29 Mar 2012

Little bones for basing

At the moment I'm preparing another base with natural bones, so I thought I might as well tell you how to deal with them in our hobby.

But first few informations:
1. No animals were killed to obtain these bones, well they were killed and eaten, but not by me and not for the purpose of collecting base accessories. Pure cruel nature.
2. Some people may feel disgusted by the process of acquisition of the bones... I must say I don't understand that, but... well... If you feel you might have weak stomach or feel sick for trivial reasons, don't read this article, find another way to make your bases look awesome:D

Where to fing such a tiny bones (the gross part begins:P):
As you probably know, owls have very weak stomach acid, and are unable to digest bones and fur (and  they swallow their prey whole or in small pieces) , so they vomit it after a while. Ornithologists call that vomit pellet.
There are other animals that do that (for example cats, hawks, eagles and other raptors), but the owl's, in particullar Barn owl's, pellets have the bones in the best condition (weakest stomach acid).
The important thing here to remember is: it's vomit not a poop, it comes out the front end not the rear!!

You can buy natural pellets on ebay, sometimes with bone charts, as children are using them sometimes at school at biology classes to reconstruct bone structure of little mammals.
There are also artificial pellets avaliable, but I have no idea how the bones look like in them.

What can we find in a pellet:As I said earlier pellets are masses of bone, teeth, hair, feathers and exoskeletons of various animals.
Here are types of the bones you can find there.
Of course it vary in every pellet. This is 100% natural thing and all depends what the owl eaten that day.
But normally you can find: Skulls, jaws, parts of the spine, ribs, tibias, and other long bones.

That's the picture of the bones I got from my 6 pellets. It will probably be enough bones for my entire hobby life.

How to dissect a pellet:
1.Use latex gloves, and a dust mask. Ideally, you should have obtained your pellets from a reputable dealer, who will ensure that these pellets can't transmit rodent-borne disease (there is a note on ebay auctions if the pellet was sterilised).

2. Begin to pull apart your pellets with your hands, slowly and carefully. This tiny pellet is filled with small, fragile bones that you'll want to preserve. If the pellet proves to be too hard, you may soak the pellet in water to soften it. That creates a muddy mixture of bones, fur and other things. I personally prefer to deal with the dry pellets than wet, but it's entirelly up to you.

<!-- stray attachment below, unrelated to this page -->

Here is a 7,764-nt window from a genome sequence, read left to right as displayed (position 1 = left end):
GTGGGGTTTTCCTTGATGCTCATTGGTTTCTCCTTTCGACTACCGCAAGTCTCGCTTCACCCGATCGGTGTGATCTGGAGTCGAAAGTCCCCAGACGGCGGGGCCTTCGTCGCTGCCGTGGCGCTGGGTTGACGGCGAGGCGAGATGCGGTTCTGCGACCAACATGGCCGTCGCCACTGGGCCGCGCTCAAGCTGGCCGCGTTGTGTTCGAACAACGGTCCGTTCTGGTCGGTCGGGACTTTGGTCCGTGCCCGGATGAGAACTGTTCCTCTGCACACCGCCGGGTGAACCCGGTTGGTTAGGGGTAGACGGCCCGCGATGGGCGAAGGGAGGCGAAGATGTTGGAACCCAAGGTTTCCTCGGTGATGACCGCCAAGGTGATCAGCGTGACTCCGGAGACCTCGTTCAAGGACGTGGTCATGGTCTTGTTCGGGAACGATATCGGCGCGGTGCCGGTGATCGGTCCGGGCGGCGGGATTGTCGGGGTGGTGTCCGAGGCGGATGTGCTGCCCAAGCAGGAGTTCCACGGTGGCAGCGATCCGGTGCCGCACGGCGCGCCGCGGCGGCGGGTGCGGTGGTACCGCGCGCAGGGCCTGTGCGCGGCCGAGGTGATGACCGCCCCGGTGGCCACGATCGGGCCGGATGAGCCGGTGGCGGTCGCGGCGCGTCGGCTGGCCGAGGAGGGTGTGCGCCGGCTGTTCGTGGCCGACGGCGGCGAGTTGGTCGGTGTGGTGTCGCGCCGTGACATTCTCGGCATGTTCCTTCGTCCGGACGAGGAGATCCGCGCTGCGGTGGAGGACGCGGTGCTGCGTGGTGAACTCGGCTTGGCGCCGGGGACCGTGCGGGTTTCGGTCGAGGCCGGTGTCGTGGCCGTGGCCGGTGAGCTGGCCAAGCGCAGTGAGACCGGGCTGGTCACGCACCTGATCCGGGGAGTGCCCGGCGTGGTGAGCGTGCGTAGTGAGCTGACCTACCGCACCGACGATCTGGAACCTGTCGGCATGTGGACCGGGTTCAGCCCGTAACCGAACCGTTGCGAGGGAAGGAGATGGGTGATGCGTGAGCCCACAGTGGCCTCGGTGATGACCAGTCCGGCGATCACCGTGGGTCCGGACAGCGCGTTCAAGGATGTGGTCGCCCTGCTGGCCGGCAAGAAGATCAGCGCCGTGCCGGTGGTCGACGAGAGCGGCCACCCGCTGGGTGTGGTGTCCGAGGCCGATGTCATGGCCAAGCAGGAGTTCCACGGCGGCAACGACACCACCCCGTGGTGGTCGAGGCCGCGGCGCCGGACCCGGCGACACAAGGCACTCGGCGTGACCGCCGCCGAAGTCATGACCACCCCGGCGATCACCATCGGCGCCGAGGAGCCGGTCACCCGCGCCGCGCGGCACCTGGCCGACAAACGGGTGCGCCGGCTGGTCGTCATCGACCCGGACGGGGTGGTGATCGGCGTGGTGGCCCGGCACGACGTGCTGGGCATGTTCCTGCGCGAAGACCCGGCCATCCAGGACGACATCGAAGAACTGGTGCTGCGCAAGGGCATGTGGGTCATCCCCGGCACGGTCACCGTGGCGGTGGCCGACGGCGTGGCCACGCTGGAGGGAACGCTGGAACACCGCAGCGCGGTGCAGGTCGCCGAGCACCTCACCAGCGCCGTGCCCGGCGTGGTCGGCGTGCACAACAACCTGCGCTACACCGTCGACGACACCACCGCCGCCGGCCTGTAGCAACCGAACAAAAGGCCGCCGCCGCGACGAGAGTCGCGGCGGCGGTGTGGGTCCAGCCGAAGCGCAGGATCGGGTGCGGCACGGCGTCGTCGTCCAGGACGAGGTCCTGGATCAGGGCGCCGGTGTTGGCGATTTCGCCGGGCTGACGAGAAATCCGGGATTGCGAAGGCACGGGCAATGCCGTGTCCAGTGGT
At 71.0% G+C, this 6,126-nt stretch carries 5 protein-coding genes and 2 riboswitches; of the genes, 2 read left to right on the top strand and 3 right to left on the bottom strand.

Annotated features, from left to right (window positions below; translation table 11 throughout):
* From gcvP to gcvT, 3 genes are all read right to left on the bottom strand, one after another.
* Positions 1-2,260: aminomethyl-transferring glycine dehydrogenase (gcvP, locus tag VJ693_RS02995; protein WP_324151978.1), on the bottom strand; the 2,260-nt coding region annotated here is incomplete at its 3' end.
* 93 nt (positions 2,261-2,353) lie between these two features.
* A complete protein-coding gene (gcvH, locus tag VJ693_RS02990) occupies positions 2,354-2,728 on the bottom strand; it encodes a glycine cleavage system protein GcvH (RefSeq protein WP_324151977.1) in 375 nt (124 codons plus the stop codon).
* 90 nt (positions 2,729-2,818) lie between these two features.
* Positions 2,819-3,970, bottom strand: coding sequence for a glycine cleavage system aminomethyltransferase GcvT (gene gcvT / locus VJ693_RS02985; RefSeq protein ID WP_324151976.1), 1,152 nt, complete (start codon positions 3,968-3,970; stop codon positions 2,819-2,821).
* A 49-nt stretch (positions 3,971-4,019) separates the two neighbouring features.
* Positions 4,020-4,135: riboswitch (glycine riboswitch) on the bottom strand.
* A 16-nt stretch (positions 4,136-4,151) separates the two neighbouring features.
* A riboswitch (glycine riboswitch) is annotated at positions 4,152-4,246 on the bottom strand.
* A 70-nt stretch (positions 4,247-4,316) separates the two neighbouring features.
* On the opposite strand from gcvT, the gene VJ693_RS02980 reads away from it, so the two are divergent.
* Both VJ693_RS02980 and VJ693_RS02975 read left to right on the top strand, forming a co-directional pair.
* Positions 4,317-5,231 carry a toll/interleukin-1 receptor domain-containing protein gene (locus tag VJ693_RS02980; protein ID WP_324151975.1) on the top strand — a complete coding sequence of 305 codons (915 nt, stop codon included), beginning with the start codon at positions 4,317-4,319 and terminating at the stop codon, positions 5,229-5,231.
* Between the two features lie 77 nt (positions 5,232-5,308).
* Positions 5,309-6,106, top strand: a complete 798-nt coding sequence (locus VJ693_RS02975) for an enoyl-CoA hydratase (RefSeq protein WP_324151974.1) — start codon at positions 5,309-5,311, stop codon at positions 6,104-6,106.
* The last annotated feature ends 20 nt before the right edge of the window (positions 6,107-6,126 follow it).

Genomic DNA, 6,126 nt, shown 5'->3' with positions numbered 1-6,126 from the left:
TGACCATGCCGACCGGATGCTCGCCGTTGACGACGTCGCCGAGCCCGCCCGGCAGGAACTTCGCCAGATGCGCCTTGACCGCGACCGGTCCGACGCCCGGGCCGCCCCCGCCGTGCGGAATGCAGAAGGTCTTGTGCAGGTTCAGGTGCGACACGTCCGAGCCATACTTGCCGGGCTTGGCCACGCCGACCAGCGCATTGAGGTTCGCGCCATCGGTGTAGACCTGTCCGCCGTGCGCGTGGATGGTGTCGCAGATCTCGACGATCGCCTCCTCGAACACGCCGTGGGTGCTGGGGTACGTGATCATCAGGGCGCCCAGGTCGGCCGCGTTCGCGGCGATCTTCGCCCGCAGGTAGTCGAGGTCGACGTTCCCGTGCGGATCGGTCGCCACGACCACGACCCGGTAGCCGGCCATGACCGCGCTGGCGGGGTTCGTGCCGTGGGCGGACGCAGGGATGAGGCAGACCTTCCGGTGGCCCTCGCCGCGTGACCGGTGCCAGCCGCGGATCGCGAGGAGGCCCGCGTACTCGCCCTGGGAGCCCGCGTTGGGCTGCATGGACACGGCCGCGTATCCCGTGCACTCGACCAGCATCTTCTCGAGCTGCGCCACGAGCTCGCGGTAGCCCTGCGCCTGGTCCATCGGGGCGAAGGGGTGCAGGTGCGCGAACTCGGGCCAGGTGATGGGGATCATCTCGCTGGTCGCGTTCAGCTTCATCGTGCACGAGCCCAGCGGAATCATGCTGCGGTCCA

3.Separate the mess of fur, feathers, and bones with tweezers. As you break the pellet into smaller and smaller pieces, you can soak your pellets in water to remove the fur and feathers from the bones. Place the bones gently to one side, in a clean container or on paper towels.

4. Clean the bones thoroughly and just to be sure put into a cleaning/disinfectant liquid for a day or two.

5. Dry the bones and store them in a container, making sure they are out of reach of children and pets, you know.
.. just in case.

At the picture below you can see the bones in comparison with 28mm miniature (Hasslefree Akanke).
They would look great as a monster's bones in this scale, and skulls can be used for example as a dragon's remains. With bigger miniatures we can use them (the bones) as parts of human's skeletons.

How to glue and paint the bones:

If I remember correctly I was using PVA glue, but I believe they should survive contact with super glue without problems. In fact I just tested it on a very thin bone, and there are no signs of dissolving.

Paint them as anything else on your base, use primer at the beginning and then paint normally. You can stop licking your brushes for a while when painting bones, it's an animal's remains after all, even if sterilised.
Just be careful when picking them up with your tweezer, they're fragile and can be crushed easily.
And of course wash your hands after touching them, just in case.

And at the end, here are examples, where I used the bones on my bases:


Next base with bones soon, maybe even tomorrow:D




  1. Great idea!
    I'd never thought about getting owl's puke off Evil Bay ;)

  2. Dedication. I applaud your resolve.

  3. I did not think that I can be something to surprise! But! I am surprised and even shocked somewhere! Interesting idea with the bones and really grim! There is something from another world! The cold over the skin!
    My respect, lady!
    Sincerely yours!

  4. Ha! Great idea! Now wait for someone to say they don't look natural ;P

  5. Just saw your tutorial on tutofig. Ordered 6 pellets on ebay for 6 euro from france. Well I have to sterilize them myself, but I read on the internet, that means I just have to throw them into boiling water...so no prob at all. Thanks for the cool tutorial, after reading it I remembered that I heard a legend about Jeremie from Ben, that he was using such bones from pellets too. Sweeeeet thing!

  6. My cat left a mouse head behind so I put it under an upside down flower pot for a few months. There was then still some fur on it so I then soaked it for a week in mouthwash and disinfectant cleaner. This removed all remaining skin. I could have just used the skull as is for some scenic piece but I added putty as if some skin or fur remained and textured it with the mouth open. I'll coat it in PVA before I paint it.